Not so Fun-gi for our pets!
During autumn, it is not unusual to come across mushrooms when out walking your dog.
Fungi, otherwise known as wild mushrooms or toadstools, come in thousands of different varieties, which vary in size, shape, colour and toxicity to pets. Some fungi can be easily identified, but it can be much more challenging to identify wild mushroom varieties – often very similar in appearance, it can be difficult to identify edible versions from poisonous versions.
Mushrooms are ranked in a scale of A to D for toxicity – the A species causing most severe symptoms, and D species causing sickness and diarrhoea. In the UK, a few of the most toxic species include:
- Amanita phalloides (Death cap) – most commonly associated with mushroom poisonings across the world
- Cortinarius rubellus (Deadly webcap)
- Amanita virosa (Destroying angel)
- Galerina marginata (Funeral bell)
- Clitocybe rivulose (Fool’s funeral)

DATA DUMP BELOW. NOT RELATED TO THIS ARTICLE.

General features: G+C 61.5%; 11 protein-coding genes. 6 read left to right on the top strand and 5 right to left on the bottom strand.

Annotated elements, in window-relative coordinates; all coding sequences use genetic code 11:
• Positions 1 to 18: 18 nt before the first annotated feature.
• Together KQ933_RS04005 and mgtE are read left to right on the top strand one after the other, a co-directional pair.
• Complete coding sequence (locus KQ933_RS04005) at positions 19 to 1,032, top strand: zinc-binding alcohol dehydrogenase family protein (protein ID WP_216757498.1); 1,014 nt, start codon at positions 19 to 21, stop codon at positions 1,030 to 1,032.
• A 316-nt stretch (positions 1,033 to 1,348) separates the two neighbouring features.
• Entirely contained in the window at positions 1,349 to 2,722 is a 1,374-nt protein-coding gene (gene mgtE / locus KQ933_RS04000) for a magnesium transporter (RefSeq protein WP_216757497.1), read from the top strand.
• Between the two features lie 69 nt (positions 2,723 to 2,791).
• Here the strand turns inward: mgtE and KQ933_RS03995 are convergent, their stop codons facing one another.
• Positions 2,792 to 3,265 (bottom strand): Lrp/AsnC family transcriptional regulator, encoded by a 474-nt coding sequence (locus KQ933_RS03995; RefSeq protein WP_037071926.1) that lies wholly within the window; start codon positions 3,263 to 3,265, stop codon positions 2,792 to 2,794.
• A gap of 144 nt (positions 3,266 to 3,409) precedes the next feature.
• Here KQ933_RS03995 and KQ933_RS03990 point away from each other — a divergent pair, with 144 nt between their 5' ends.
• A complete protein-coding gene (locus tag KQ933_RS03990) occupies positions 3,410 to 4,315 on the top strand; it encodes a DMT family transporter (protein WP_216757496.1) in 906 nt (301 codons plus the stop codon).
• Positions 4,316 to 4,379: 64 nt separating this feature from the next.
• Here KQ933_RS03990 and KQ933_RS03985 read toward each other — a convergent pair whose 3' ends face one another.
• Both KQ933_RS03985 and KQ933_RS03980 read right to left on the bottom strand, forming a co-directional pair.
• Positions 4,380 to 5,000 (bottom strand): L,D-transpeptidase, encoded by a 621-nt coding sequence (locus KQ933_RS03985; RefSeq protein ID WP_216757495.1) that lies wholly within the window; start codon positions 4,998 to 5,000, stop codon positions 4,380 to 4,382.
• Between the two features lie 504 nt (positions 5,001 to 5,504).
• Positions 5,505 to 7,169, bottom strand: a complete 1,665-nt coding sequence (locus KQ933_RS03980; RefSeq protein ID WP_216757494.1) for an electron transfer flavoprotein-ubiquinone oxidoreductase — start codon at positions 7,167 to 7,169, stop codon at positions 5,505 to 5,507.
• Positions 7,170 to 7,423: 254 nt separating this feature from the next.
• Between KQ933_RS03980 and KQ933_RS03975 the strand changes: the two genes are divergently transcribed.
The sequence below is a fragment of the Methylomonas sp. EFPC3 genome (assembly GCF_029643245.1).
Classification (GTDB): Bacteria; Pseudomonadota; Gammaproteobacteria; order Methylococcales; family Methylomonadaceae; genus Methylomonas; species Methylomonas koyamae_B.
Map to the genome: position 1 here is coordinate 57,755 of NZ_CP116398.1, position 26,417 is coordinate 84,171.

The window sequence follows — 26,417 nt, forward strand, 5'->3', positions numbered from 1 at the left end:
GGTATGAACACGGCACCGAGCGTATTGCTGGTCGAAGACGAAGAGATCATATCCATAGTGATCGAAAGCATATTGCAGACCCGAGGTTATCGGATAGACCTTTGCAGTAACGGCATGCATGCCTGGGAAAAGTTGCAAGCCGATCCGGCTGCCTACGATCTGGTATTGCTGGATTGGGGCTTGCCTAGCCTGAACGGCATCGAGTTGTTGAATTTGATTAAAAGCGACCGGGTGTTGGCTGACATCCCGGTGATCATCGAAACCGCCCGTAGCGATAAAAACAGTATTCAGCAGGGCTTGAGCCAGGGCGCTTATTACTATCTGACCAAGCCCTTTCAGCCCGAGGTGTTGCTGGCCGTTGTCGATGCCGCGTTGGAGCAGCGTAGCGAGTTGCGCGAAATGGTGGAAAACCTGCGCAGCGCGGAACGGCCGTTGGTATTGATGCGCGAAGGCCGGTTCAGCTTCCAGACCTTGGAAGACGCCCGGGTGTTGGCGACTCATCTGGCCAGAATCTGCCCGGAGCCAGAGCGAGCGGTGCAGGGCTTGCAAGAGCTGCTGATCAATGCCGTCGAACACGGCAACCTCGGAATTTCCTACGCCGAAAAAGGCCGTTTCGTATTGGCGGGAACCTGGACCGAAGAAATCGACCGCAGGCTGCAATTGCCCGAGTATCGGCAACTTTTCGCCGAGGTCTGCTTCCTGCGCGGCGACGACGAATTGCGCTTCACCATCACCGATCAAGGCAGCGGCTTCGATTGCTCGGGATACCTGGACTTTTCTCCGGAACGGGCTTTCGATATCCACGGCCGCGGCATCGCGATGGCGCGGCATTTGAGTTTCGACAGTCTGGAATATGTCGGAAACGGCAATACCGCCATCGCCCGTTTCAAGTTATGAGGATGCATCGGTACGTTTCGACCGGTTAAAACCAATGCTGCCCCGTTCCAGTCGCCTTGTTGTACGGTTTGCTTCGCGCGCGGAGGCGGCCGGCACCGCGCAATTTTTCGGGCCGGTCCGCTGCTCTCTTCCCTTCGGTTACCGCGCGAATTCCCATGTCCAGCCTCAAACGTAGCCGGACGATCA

- Amanita pantherine (Panther cap)
- Pleurocybella porrigens (Angel’s wings)
Symptoms of fungi poisoning differ depending on the variety that has been ingested, and can include:
- Increased salivation
- Stomach upset including abdomen discomfort, vomiting and diarrhoea which may contain blood
- Neurological effects including seizures
- Increased urination which could be a sign of kidney failure
Depending on the species of mushroom, the symptoms can develops quickly (within 10 minutes), or may be delayed by a few days or even weeks.
If you suspect your dog may have eaten, or have seen them ingest an unknown wild mushroom, please contact your Independent veterinary practice, Milton Keynes Veterinary Group, as soon as possible to obtain guidance from our team. It is a good idea to take a photo of the mushroom, or get a sample if possible, as well as recording where it was found (such as in grass or on tree stump), as these details will help identify the variety. If your dog sniffs, licks or touches a mushroom, you do not need to worry, it is only if you know (or are unsure) that it was ingested that we recommend contacting the practice.
To minimise mushroom poisoning, it can be helpful to teach a command such as ‘drop’ or ‘leave’ to ensure they drop an item if they are told too.